Dragons return to Laguna

Teacher, longtime Sawdust exhibitor and creator of PBS' "Dragon Tales" Ron Rodecker returns this summer to Laguna Beach.

Rodecker is the guest artist at the show where his Dragon's Castle was for decades one of the most popular booths on the Sawdust grounds.

He will make his first appearance at the show from 10 a.m. to 5 p.m. Friday, Saturday and Sunday. He expects to be at the show on alternate weekends throughout the summer, traveling from his woodsy Northern California home.

Rodecker, his wife, Katherine, and their two dogs moved from Laguna in 2004.

"It was time for a change," he said then.

Many felt he was looking at the wrong clock.

"It felt like I let the whole town down," Rodecker said Wednesday.

Rodecker was a fixture in Laguna Beach since he began teaching here in 1963.

Among his students were Mayor Pro Tem Toni Iseman's son, Nick; cartoonist John Lara; and a host of students at the now-closed Aliso and El Morro elementary schools and at Thurston Middle School, where he met his future wife.

Rodecker loved teaching art to youngsters, but felt something was missing from his life.

After by-pass surgery in 1977, Rodecker returned to teaching, but committed himself to his art.

The next year he was juried into the Festival of Arts, shifting in 1981 to the Sawdust.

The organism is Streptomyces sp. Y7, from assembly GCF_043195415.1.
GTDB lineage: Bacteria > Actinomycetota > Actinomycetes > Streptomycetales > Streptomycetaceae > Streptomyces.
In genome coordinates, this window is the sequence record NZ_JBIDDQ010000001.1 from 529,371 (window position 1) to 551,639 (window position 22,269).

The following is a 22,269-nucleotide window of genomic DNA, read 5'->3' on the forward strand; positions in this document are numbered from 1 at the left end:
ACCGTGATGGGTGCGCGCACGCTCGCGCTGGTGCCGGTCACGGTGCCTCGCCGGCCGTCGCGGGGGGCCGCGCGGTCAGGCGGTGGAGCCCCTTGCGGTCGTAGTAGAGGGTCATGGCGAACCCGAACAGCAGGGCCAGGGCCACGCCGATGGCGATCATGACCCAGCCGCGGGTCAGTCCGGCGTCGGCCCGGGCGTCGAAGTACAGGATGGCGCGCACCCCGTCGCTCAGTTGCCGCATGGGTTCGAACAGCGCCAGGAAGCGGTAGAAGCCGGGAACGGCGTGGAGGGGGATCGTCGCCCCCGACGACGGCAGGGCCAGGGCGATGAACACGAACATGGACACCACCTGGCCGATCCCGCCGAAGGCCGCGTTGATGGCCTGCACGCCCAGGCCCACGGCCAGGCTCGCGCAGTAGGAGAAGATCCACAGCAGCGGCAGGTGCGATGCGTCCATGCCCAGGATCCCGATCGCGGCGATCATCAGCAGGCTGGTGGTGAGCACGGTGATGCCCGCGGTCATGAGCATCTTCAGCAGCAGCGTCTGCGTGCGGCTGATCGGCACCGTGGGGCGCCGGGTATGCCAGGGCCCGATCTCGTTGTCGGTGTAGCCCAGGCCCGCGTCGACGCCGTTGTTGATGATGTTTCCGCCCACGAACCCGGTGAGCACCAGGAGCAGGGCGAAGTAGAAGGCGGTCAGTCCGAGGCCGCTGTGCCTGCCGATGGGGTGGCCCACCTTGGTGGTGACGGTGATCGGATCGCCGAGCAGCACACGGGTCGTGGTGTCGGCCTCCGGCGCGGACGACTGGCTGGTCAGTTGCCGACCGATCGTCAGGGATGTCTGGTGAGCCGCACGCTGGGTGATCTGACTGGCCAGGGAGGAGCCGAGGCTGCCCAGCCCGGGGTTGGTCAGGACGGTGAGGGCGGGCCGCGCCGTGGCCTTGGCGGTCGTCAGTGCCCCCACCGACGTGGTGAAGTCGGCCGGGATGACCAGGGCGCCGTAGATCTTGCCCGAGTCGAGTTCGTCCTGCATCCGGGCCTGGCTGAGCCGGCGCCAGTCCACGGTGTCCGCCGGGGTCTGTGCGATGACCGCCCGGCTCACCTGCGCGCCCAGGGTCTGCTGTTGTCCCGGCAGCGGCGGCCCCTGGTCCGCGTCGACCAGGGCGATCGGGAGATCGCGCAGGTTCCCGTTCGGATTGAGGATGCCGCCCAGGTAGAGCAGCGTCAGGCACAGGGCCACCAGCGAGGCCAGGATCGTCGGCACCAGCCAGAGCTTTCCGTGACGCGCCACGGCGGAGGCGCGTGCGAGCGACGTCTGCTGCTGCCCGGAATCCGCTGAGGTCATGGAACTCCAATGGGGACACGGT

In 1985, he happened on some books on sale at a local market. The stack included "Encyclopedia of Legendary Creatures."

The book was the incubator for Cassie, Ord, Wheezie and Quetzel, the adorable dragons that have captivated children with their antics on television, while teaching them life lessons. Watercolor was their mother's milk — he had previously worked in pen and ink.

Rodecker's based his dragons on the personalities of his two beloved golden retrievers, Tessa and Remington, both now dead.

"Cassie was Tessa, Remmy was Ord," Rodecker said Wednesday.

Rodecker underwent his second by-pass surgery in 1989, and continued to exhibit his drawings at the Sawdust.

Like most people in town, the Rodeckers were forced to leave their home when the firestorm hit Laguna in 1993.

They took their computer and some reproductions of Rodecker's work. His wife went to Irvine. He stayed at the home of friend to keep tabs on the home.

"But the main thing was us and our pets; the rest is just stuff," Rodecker said in later years.

Fortunately the house was saved.

Two years after the fire, a chance visit to the Sawdust Festival led to the television series that features Rodecker's dragons.

Lisa Bach, who was tasked with finding new products for Sony Television, wandered into Rodecker's castle that summer. She found a winner.

Rodecker not only had the characters, he had story ideas and an underlying theme for a television series that combined his art and his philosophy as an educator: "To teach children to meet challenging situations that occur in every child's life."

Sony took the concept to Children's Television Workshop, which produced the series for PBS.

Rodecker subsequently sold the rights to the show, but he is still recognized as the originator of the characters and developed all the new ones.

"Dragon Tales" was nominated three times for an Emmy and was the winner of the "Parents Magazine Award for Excellence."

Cassie made her debut as a balloon in the Macy's Thanksgiving Day Parade in 2003.

"We believe the show is seen in 110 countries," said Paul Golde, Rodecker's agent-manager.

Cels and original drawings for the show will be on sale at the Sawdust. The booth will also have reproductions of his classic dragons and originals of new ones.

For more information, call Golde at (949) 715-5418.

Copyright © 2019, Daily Pilot
EDITION: California | U.S. & World